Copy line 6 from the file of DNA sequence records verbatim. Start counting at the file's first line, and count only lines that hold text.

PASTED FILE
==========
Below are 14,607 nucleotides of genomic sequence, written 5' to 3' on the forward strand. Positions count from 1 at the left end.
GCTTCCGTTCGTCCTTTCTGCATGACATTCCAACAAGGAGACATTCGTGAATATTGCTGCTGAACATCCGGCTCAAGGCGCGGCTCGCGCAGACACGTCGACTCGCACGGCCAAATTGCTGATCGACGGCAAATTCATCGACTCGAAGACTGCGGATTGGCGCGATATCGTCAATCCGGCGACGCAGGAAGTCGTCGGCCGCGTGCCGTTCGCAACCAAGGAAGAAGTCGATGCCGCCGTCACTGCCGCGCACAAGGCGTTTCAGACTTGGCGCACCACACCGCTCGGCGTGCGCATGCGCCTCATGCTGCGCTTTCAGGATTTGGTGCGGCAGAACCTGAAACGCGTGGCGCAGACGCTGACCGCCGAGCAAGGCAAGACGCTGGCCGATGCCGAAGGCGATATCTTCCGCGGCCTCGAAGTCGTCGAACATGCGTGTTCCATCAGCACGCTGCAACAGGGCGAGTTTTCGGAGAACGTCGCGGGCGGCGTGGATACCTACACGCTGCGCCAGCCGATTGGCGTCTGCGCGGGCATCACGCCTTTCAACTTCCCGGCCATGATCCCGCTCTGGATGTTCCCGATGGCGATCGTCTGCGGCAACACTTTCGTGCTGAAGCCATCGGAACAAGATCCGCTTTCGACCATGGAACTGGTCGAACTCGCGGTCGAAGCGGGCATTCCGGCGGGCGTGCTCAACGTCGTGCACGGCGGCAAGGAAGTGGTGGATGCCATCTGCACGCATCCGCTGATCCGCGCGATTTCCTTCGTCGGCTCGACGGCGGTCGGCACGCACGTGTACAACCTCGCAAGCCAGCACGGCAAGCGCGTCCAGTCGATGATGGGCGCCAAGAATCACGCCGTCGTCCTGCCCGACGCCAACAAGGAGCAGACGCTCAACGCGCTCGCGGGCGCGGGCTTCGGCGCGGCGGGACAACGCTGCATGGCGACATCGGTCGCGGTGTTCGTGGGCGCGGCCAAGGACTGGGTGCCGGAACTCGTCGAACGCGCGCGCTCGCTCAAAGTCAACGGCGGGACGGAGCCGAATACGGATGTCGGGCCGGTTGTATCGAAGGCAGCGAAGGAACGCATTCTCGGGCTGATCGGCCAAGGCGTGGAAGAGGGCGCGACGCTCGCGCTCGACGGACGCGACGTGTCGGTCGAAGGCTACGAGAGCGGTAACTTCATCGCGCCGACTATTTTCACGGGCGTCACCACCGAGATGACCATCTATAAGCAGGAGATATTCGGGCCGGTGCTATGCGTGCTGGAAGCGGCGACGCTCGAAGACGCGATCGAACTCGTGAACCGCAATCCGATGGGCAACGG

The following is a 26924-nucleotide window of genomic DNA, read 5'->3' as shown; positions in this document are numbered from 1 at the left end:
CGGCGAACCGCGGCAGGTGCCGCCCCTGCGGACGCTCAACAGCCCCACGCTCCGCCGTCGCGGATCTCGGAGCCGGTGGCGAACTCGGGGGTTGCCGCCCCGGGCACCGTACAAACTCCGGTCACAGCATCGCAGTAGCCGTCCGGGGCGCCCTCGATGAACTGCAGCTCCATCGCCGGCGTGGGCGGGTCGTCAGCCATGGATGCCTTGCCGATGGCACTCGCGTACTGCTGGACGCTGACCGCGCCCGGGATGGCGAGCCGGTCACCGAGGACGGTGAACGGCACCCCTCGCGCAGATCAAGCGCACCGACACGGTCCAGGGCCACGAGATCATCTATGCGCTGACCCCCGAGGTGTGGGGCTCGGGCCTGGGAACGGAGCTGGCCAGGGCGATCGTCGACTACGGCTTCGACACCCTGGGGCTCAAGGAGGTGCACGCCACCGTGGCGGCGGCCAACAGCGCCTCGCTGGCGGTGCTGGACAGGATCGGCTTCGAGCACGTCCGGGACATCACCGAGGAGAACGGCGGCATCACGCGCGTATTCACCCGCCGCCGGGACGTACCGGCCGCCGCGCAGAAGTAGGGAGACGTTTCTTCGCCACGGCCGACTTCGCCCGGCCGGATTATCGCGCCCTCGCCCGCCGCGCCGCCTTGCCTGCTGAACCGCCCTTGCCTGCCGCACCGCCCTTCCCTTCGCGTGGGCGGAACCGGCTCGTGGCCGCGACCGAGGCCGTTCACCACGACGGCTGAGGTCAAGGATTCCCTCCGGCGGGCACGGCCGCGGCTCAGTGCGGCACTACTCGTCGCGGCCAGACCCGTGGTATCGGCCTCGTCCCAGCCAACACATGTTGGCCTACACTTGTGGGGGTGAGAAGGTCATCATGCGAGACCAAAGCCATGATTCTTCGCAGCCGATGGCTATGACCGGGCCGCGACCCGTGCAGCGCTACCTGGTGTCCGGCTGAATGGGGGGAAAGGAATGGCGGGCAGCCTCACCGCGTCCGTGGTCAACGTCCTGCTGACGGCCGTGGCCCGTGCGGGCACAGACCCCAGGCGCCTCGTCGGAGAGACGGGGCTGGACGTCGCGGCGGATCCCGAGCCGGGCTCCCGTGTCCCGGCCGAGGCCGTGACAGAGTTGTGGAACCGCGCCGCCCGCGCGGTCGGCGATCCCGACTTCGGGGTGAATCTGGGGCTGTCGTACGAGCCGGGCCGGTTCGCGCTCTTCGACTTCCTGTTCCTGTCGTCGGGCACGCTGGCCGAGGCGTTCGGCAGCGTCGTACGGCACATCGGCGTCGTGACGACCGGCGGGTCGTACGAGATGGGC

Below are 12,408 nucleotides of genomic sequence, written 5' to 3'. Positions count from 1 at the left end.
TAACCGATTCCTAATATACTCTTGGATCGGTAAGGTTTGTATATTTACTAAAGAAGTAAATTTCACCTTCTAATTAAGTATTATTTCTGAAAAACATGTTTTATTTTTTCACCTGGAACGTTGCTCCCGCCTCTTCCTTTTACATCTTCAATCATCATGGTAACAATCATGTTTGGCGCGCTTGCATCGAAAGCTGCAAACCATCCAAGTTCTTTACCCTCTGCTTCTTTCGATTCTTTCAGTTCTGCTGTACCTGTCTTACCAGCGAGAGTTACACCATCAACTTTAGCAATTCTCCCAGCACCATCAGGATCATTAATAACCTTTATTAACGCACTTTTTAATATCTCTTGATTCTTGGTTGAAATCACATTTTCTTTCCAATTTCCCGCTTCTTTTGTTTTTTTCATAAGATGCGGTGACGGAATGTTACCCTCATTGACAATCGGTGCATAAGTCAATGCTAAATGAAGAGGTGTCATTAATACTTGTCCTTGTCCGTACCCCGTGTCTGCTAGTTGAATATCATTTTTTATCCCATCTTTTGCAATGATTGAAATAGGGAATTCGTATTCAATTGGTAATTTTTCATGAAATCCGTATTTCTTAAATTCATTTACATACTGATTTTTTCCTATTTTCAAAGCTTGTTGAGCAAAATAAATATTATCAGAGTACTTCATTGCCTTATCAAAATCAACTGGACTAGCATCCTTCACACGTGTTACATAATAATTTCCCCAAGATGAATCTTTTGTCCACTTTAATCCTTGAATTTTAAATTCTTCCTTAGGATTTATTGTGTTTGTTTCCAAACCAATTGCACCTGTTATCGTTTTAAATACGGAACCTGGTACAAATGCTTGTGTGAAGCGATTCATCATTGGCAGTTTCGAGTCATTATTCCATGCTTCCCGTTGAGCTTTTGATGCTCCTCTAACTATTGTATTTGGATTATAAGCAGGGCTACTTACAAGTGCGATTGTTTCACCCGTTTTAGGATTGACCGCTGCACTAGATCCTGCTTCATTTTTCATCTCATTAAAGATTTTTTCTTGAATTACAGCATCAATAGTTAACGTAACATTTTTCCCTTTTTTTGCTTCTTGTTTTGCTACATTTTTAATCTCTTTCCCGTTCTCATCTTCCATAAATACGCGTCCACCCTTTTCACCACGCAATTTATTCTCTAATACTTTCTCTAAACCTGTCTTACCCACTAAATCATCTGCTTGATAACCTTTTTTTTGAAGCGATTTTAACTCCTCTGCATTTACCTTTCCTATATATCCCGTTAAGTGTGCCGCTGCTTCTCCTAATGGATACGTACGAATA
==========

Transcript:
TAACCGATTCCTAATATACTCTTGGATCGGTAAGGTTTGTATATTTACTAAAGAAGTAAATTTCACCTTCTAATTAAGTATTATTTCTGAAAAACATGTTTTATTTTTTCACCTGGAACGTTGCTCCCGCCTCTTCCTTTTACATCTTCAATCATCATGGTAACAATCATGTTTGGCGCGCTTGCATCGAAAGCTGCAAACCATCCAAGTTCTTTACCCTCTGCTTCTTTCGATTCTTTCAGTTCTGCTGTACCTGTCTTACCAGCGAGAGTTACACCATCAACTTTAGCAATTCTCCCAGCACCATCAGGATCATTAATAACCTTTATTAACGCACTTTTTAATATCTCTTGATTCTTGGTTGAAATCACATTTTCTTTCCAATTTCCCGCTTCTTTTGTTTTTTTCATAAGATGCGGTGACGGAATGTTACCCTCATTGACAATCGGTGCATAAGTCAATGCTAAATGAAGAGGTGTCATTAATACTTGTCCTTGTCCGTACCCCGTGTCTGCTAGTTGAATATCATTTTTTATCCCATCTTTTGCAATGATTGAAATAGGGAATTCGTATTCAATTGGTAATTTTTCATGAAATCCGTATTTCTTAAATTCATTTACATACTGATTTTTTCCTATTTTCAAAGCTTGTTGAGCAAAATAAATATTATCAGAGTACTTCATTGCCTTATCAAAATCAACTGGACTAGCATCCTTCACACGTGTTACATAATAATTTCCCCAAGATGAATCTTTTGTCCACTTTAATCCTTGAATTTTAAATTCTTCCTTAGGATTTATTGTGTTTGTTTCCAAACCAATTGCACCTGTTATCGTTTTAAATACGGAACCTGGTACAAATGCTTGTGTGAAGCGATTCATCATTGGCAGTTTCGAGTCATTATTCCATGCTTCCCGTTGAGCTTTTGATGCTCCTCTAACTATTGTATTTGGATTATAAGCAGGGCTACTTACAAGTGCGATTGTTTCACCCGTTTTAGGATTGACCGCTGCACTAGATCCTGCTTCATTTTTCATCTCATTAAAGATTTTTTCTTGAATTACAGCATCAATAGTTAACGTAACATTTTTCCCTTTTTTTGCTTCTTGTTTTGCTACATTTTTAATCTCTTTCCCGTTCTCATCTTCCATAAATACGCGTCCACCCTTTTCACCACGCAATTTATTCTCTAATACTTTCTCTAAACCTGTCTTACCCACTAAATCATCTGCTTGATAACCTTTTTTTTGAAGCGATTTTAACTCCTCTGCATTTACCTTTCCTATATATCCCGTTAAGTGTGCCGCTGCTTCTCCTAATGGATACGTACGAATA